Understanding the interconnection between Democracy and Climate Change

In conclusion, our democracies — are they equipped to deal with the climate crisis? As Plato identified more than 2,000 years ago, democracies are vulnerable: their voters may be ignorant, their leaders incompetent, and their laws and policies unstable due to sudden and irrational changes in public opinion.

Climate change plays into the weaknesses of democracy. It is a global problem that can only be managed through global cooperation, but democracies are only accountable to their constituents, which can weaken multilateral efforts and make governments blatantly indifferent to concerns beyond their borders. Tackling climate change requires long-term commitments, but the time horizon of democratic leaders is tied to the election cycle. Democracies also have a large number of ‘vetoes’- i.e. the legal power to unilaterally stop an official action — that can impede policy implementation, from the Yellow Jacket protesters in France to the 34 members of the Senate in the US.

If democracies want to do better in the fight against climate change, they will have to put education at the center. For theorist John Dewey, democracy was a ‘way of life’ in which a community works collectively through an ever-changing landscape of threats, challenges, opportunities, and emergencies. Although he considered it essential, he sometimes frowned upon the ‘machine’ of democracy — its institutional arrangements, formal procedures, and even the act of voting. According to Dewey, the solution to integrate competence and democracy was simple: universal education. According to Dewey, the focus should not be on teaching facts and inculcating values, but on helping students to learn and engage in moral deliberation. The citizens of a democracy must be able to distinguish between experts and charlatans. For this reason, successfully tackling climate change means listening to science. However, in a democracy, expertise is subordinate to the voice of the people. A democratic citizen can say to the expert: ‘You may be right, but who appointed you to lead what we should do?’ The democratic citizen can also say: ‘You may be an expert, but who appointed you as the leader of what I should believe?’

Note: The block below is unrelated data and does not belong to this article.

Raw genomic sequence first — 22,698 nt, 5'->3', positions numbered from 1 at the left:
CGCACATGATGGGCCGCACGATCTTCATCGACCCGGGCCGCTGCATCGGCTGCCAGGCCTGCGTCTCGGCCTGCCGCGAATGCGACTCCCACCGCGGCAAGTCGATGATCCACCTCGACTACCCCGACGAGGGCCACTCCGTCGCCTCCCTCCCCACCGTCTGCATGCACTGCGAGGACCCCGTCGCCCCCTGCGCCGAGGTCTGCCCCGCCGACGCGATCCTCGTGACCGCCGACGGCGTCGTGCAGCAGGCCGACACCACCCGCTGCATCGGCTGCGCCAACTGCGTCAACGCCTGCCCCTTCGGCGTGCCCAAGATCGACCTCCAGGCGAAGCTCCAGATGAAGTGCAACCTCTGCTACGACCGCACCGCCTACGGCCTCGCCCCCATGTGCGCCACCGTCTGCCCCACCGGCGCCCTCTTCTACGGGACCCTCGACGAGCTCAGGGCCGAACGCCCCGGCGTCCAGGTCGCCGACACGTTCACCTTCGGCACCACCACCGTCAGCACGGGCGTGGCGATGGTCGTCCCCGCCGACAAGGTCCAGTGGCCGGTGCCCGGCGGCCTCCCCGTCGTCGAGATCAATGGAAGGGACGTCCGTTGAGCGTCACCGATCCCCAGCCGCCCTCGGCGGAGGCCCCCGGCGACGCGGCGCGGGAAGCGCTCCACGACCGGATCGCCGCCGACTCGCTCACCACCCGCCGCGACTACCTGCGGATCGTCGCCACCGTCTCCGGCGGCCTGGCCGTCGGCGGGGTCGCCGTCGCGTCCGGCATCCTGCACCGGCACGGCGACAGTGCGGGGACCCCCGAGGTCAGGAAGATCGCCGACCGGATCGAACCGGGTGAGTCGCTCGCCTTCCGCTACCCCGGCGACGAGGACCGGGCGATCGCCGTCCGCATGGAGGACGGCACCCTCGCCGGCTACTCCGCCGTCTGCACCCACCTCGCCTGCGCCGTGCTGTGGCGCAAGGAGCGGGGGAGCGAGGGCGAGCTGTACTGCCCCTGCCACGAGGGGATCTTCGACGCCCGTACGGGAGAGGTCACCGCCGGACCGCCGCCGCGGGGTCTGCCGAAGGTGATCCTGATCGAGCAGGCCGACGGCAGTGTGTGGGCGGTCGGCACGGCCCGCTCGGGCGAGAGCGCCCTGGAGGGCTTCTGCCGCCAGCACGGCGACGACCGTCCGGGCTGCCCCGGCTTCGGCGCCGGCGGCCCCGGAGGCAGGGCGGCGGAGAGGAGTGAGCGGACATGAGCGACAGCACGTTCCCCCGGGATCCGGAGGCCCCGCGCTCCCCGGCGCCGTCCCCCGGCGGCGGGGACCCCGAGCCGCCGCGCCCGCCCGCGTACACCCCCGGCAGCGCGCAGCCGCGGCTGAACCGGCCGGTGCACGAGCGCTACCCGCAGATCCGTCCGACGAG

As British politician Michael Gove said during the Brexit campaign, ‘people in this country have had enough of experts’. With the help of social media, denialism about expertise seems to be on the rise in the West and is escalating into conspiratorial confabulation. No government can provide solutions if its citizens are unable or unwilling to recognise them. No government can be more rational or compassionate than its citizens. The solution to climate change will not depend on abandoning or embracing democracy. It will depend on political leadership and citizens accepting the need for change. See climate change not as something that can be solved by experts, nor through individual sacrifices — but through negotiating a new kind of social contract between people and the state.


Article published in Uttryck Magazine:



Stefano Cisternino

I am an environmental journalist and Junior Europroject Officer specialised in eco-education. I write about geopolitics and environmental issues